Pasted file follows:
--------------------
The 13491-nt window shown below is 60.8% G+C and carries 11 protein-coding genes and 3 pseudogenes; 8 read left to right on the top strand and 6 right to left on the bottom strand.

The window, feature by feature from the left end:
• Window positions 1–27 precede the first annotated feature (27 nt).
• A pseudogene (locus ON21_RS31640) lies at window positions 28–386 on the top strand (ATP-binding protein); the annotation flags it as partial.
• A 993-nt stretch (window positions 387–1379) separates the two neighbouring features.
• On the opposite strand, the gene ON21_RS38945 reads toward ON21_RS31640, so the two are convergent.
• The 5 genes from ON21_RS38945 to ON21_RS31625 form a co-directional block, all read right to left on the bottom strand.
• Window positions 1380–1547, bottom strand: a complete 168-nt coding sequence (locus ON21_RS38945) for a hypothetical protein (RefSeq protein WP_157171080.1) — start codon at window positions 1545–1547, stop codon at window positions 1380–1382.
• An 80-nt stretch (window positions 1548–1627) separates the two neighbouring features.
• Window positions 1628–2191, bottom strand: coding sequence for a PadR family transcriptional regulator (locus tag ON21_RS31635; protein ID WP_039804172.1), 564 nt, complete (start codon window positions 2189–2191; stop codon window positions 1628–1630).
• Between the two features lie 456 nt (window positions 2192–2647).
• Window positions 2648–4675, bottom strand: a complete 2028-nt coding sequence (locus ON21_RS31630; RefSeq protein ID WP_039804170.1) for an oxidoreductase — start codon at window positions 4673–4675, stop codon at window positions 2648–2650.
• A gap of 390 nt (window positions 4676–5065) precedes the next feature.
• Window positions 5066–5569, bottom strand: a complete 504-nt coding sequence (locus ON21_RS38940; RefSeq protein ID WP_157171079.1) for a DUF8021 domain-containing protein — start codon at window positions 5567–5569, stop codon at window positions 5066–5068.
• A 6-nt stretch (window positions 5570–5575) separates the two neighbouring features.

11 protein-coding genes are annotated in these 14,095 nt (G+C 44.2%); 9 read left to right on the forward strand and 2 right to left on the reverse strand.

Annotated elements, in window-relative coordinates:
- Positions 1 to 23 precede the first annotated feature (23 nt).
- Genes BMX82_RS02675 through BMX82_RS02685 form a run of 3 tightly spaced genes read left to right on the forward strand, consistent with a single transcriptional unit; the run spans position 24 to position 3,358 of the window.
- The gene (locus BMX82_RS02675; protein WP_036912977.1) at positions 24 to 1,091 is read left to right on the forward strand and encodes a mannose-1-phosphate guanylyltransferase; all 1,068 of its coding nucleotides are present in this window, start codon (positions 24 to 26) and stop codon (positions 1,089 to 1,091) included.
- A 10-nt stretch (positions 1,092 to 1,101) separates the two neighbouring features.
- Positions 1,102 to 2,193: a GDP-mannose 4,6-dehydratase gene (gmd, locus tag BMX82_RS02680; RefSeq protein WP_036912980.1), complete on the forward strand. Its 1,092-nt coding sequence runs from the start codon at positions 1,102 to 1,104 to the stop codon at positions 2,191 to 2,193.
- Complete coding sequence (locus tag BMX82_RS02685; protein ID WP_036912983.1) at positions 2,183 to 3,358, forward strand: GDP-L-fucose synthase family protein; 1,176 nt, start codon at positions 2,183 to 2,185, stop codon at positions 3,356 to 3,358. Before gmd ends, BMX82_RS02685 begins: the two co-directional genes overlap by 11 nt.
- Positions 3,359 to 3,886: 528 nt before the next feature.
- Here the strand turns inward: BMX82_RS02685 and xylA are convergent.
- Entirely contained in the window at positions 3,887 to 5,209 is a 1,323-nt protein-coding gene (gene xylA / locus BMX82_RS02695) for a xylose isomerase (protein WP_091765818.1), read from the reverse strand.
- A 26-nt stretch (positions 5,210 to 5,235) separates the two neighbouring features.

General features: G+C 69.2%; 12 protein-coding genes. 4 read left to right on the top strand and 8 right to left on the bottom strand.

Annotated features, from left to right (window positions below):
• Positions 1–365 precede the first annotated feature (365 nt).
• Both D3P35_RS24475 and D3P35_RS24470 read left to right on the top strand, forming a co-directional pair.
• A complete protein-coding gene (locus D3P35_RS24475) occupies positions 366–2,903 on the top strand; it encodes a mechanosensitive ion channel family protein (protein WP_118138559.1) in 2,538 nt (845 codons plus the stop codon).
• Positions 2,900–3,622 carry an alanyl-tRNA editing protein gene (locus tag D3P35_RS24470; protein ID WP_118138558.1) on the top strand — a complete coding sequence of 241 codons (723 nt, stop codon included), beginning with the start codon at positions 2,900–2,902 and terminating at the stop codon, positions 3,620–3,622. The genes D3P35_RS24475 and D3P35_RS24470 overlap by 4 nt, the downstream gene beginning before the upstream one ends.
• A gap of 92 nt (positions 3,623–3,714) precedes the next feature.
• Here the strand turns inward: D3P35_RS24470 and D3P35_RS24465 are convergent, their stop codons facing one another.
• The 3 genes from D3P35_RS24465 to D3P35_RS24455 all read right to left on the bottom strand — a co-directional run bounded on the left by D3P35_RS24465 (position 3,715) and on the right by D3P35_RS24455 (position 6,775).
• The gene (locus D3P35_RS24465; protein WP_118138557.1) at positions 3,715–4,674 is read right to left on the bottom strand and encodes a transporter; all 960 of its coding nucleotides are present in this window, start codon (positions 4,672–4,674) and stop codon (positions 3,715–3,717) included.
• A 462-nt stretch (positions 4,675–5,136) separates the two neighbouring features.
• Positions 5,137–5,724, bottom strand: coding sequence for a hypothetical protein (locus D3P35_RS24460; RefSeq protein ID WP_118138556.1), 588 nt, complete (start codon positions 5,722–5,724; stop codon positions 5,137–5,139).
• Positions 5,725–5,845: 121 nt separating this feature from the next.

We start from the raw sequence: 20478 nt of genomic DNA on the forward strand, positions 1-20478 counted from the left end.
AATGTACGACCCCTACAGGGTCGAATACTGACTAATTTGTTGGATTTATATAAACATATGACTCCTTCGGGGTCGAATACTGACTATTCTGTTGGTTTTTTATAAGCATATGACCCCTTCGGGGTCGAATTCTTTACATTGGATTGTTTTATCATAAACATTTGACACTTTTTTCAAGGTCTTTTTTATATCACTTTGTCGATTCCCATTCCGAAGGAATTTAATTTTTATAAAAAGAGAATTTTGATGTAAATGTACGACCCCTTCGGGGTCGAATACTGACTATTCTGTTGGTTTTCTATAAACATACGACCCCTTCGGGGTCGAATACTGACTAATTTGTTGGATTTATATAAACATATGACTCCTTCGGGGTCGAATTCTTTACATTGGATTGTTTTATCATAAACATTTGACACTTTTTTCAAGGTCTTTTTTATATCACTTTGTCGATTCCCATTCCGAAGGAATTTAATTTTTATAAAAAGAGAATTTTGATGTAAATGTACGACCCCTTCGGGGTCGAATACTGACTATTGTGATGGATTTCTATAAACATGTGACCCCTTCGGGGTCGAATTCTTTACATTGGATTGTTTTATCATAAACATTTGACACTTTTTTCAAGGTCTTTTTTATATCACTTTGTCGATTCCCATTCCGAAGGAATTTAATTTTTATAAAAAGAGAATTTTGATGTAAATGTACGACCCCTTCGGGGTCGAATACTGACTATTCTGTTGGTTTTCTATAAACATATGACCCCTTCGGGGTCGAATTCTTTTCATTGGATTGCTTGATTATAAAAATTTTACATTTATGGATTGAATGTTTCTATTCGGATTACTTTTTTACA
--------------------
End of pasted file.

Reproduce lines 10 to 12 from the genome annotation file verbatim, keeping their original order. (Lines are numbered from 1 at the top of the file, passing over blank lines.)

• Window positions 1628–2191, bottom strand: coding sequence for a PadR family transcriptional regulator (locus tag ON21_RS31635; protein ID WP_039804172.1), 564 nt, complete (start codon window positions 2189–2191; stop codon window positions 1628–1630).
• Between the two features lie 456 nt (window positions 2192–2647).
• Window positions 2648–4675, bottom strand: a complete 2028-nt coding sequence (locus ON21_RS31630; RefSeq protein ID WP_039804170.1) for an oxidoreductase — start codon at window positions 4673–4675, stop codon at window positions 2648–2650.